Thursday, August 20, 2020

Warning: Kremlin Enables Lukashenko to Resume Crackdown in Belarus as Protest Movement Pauses

 August 20, 2020, 11:00 am EDT 

By Mason Clark

Russia’s intervention in Belarus likely deterred protesters on August 19. The threat of a Russian intervention to support Lukashenko, which ISW reported on August 19 and forecasted on August 14, likely deterred protesters on August 19 and 20.[1] Belarusian security forces additionally deployed in force on August 19 for the first time since August 13 following instructions from Lukashenko to “crush” the protests.[2] Belarusian security forces deployed around key buildings in Minsk and cleared opposition protests in several cities around Belarus – with protesters quickly withdrawing without a fight.[3]

Lukashenko regained control over authorities in the city of Grodno on August 20, after defections on August 18 that may have prompted the Russian intervention. The City Executive Committee of Grodno, near the Polish and Lithuanian borders, issued an apology statement to protesters on August 18, released protest detainees, and promised to support protesters.[4] Lukashenko contained this defection on August 19 and 20. City authorities did not crack down on protesters on August 19, but reversed their statement from the previous day and refused to support protesters with logistical support or statements.[5]

Grodno’s mayor then revoked his prior support and threatened protesters with detention, and claimed they were destroying property and threatening families on August 20 – after stating on August 18 “not a single shop has been broken” during protests.[6] The Belarusian military additionally began unspecific “defensive tactical exercises” in Grodno, likely as a show of force.[7] Belarusian units that deployed to Grodno the night of August 19 included UAV and Electronic Warfare assets that could be used to disrupt protests and any further defections among Belarusian security forces – in addition to supporting the Belarusian force posture on its border with Poland and Lithuania.[8] Lukashenko’s reassertion of authority in Grodno, the highest profile defection of the protests so far, will likely deter other cities from speaking out against his regime.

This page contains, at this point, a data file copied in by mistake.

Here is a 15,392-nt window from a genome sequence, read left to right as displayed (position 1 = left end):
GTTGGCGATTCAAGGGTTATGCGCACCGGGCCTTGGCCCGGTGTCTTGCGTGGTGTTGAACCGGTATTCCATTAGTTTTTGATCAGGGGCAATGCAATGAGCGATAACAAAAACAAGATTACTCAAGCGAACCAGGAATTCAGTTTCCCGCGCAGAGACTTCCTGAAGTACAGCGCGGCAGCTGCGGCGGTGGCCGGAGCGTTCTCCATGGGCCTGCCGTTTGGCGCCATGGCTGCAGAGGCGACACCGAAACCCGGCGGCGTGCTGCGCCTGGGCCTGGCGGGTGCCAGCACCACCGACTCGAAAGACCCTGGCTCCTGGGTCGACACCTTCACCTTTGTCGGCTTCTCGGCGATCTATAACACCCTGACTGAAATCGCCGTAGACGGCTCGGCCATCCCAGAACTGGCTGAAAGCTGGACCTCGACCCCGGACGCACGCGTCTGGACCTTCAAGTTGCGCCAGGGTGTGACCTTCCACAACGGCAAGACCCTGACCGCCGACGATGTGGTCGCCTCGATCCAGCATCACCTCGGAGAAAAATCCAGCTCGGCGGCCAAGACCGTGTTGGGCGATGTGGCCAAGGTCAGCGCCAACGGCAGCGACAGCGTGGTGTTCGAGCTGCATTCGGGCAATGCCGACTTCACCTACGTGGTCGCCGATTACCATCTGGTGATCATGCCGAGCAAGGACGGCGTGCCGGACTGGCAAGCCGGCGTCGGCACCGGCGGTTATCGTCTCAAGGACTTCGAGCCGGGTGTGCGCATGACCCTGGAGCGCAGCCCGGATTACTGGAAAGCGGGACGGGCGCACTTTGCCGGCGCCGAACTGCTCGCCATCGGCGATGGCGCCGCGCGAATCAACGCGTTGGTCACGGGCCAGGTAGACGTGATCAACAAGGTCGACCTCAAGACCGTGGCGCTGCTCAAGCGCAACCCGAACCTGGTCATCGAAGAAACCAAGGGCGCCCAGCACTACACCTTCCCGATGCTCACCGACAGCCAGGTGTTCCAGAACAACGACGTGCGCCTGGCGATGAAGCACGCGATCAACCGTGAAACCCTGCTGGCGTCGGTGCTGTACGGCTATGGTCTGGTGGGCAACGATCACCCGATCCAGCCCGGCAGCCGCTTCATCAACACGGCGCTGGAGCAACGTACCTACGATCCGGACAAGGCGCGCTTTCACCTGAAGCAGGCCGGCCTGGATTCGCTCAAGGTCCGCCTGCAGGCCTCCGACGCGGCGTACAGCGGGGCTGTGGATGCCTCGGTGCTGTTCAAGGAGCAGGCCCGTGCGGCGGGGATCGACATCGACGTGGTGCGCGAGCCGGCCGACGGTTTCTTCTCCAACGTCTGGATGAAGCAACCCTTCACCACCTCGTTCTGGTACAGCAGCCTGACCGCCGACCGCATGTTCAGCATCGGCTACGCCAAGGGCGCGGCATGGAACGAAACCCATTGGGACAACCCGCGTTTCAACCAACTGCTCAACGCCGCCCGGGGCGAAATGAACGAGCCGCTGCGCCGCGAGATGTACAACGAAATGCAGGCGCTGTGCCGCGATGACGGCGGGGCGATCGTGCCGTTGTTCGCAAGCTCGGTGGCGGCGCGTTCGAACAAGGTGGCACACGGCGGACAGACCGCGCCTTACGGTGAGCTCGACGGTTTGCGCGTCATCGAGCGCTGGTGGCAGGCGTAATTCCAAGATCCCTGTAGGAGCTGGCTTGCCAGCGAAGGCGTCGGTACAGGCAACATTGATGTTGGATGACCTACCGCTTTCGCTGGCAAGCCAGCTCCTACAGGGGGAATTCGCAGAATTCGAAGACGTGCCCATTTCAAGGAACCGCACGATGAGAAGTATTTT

Lukashenko is likely preparing further crackdowns on striking workers and protesters. Belarusian security forces detained a key organizer of the strike by major mining company Belaruskali.[9] The organizer has not been heard from since 11:00 am local time. Protesters shared videos of Belarusian army trucks arriving in downtown Minsk around 3:00 pm local time.[10] The Lukashenko government organized several pro-Lukashenko rallies across Belarus on August 20, particularly in Minsk.[11] Belarusian security forces are likely positioning to suppress any further protests.